Recently, I’ve heard a lot of people – including health care workers – say that health insurance should not pay the hospital bills that unvaccinated COVID patients may incur, or that hospitals should deny, or at least deprioritize, the willfully unvaccinated for care.

I understand where this impulse comes from. Everyone who works in health care is burned out right now. Last Sunday at the walk-in clinic, our two doctors saw 71 patients over a 10-hour shift. Over half of them were people seeking PCR COVID tests. Today at the hospital, I heard a “code stroke” called over the public address system twice, and both times the location was given as a hallway in the emergency room. The ICU is a sanitized war zone.

I myself feel a deep and burning rage at people who scoff at the simple act of wearing a mask, or at people who willfully spread doubts and misinformation about the effects of vaccines or hype quack treatments (yep, I’ve taken messages from patients requesting ivermectin). I have talked to patients who have stayed inside, socially distanced and received all their vaccines and who can’t get an appointment with their pulmonologist until March because the hospital is full of MAGA dorks who need massive amounts of resources and treatment. I get it.

Nonetheless: I believe that denying people health care based on moral judgments about their behavior is bad, and a slippery slope, for two main reasons: one, moral standards are generally subjective. Remember when mainstream America was incredibly slow to respond to the AIDS epidemic because, at first, its primary victims were members of the LGBTQ community and intravenous drug users, and society as a whole had decided those things were “bad”?

The second reason is a truth that is well known to the medical community but still needs to be deeply internalized by America as a whole: Good behavior does not guarantee good health.

The American Colonies were founded in large part by radical Puritans, and a heavy dose of their beliefs still runs through the vein of our modern culture. They thought that good health was proof of God’s favor, and that sickness was punishment for sin. We still cling to this idea, although most people won’t phrase it in such religious tones.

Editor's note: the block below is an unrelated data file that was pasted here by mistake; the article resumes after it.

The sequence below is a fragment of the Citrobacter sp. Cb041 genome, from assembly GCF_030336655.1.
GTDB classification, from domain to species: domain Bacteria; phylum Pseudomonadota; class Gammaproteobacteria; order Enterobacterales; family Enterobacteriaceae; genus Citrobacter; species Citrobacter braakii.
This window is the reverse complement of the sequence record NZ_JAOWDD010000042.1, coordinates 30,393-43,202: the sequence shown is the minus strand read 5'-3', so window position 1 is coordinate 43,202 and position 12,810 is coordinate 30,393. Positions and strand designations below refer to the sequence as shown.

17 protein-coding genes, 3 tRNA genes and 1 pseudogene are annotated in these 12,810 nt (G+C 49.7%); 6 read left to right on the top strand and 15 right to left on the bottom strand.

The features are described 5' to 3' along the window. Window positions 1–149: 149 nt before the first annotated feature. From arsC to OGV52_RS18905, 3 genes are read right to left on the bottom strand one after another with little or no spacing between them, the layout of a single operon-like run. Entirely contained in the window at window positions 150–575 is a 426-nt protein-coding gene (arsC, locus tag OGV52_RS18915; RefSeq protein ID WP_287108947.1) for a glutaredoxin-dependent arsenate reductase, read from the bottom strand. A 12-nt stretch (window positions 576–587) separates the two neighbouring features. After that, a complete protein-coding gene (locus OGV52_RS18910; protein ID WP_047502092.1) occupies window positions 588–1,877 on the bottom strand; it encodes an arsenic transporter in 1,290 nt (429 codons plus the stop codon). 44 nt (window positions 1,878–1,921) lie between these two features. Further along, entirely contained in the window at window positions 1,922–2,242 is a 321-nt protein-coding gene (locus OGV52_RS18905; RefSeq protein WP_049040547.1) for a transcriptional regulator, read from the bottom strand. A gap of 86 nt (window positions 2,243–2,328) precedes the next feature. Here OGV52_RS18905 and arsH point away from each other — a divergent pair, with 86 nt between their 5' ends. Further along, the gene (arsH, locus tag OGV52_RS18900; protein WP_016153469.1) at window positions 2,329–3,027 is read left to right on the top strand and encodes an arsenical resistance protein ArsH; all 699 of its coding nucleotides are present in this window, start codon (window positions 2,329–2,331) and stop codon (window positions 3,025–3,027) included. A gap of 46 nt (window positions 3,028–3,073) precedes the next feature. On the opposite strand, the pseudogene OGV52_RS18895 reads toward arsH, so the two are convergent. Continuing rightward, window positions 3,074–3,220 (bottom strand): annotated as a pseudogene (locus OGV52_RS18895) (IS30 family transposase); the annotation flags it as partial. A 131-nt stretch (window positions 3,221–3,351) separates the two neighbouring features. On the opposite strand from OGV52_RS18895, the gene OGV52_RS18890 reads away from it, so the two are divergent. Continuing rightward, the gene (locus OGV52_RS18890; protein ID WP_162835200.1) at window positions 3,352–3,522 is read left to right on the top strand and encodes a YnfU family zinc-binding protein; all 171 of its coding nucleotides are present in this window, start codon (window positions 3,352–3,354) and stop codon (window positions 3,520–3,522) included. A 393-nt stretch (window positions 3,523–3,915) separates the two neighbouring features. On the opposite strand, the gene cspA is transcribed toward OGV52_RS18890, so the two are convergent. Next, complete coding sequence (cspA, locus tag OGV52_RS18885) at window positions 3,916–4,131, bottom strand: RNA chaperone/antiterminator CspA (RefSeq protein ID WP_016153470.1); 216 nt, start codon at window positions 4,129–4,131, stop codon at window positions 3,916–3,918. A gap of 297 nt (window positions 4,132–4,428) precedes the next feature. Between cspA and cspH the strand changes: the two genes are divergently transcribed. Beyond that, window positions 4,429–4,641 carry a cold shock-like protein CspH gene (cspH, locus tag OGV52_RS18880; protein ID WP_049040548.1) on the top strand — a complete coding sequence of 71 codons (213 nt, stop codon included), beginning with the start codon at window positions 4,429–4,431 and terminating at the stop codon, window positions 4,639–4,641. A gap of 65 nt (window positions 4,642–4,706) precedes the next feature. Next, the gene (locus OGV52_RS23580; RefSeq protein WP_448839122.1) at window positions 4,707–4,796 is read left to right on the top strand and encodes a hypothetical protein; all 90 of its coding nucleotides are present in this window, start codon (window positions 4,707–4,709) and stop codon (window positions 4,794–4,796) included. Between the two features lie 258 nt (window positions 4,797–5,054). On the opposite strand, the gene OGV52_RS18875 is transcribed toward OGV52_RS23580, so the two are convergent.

It’s a comforting idea, thinking that if we make good and moral choices that we will remain in good health. And sure, we can make choices that certainly increase the odds of remaining in good health – eating your vegetables, exercising regularly, abstaining from alcohol and tobacco. But it’s all a matter of good luck in the end. Tumors can bloom in lungs that have never smoked a single cigarette. You can slip while shoveling your elderly neighbor’s driveway, break your leg in four places and end up bankrupted by the medical bills. Babies – actual, literal infants – can get cancer. And they haven’t had time to make any bad life choices yet. They’re babies! Bad things happen to good people all the time. Life is as unfair as the current iteration of our country’s health care system.

Remember when Paul LePage (you know – that guy who used to be governor) vetoed a bill that would have made it possible to get an overdose-reversal medication without a prescription because “naloxone does not truly save lives; it merely extends them until the next overdose”? Remember how much of a heartless jerk he was? Even people who behave in bad, cruel, selfish and self-destructive ways have people who love them and would be devastated if they were gone. COVID, addiction and cancer are all diseases; it benefits only the rich and powerful to think of health care as something to be dispensed only to the worthy. Let he who has never drunk too much or eaten fried dough cast the first stone.

Compassion is hard. If it were easy, Jesus would have just been some guy from Nazareth. But I want our country to get to a place where, when we feel sick or get into an accident, the first thing we think of is “How can I get to a doctor as fast as possible?” instead of “How much will this cost?” The only way to make that happen is to start thinking about health care as a universal good, a societal benefit, a system that we all participate in, and not a consumer good that we purchase individually. If we want universal health care, we have to dispense it universally. Even to the COVIDiots.

Victoria Hugo-Vidal is a Maine millennial. She can be contacted at:
[email protected]
Twitter: @mainemillennial

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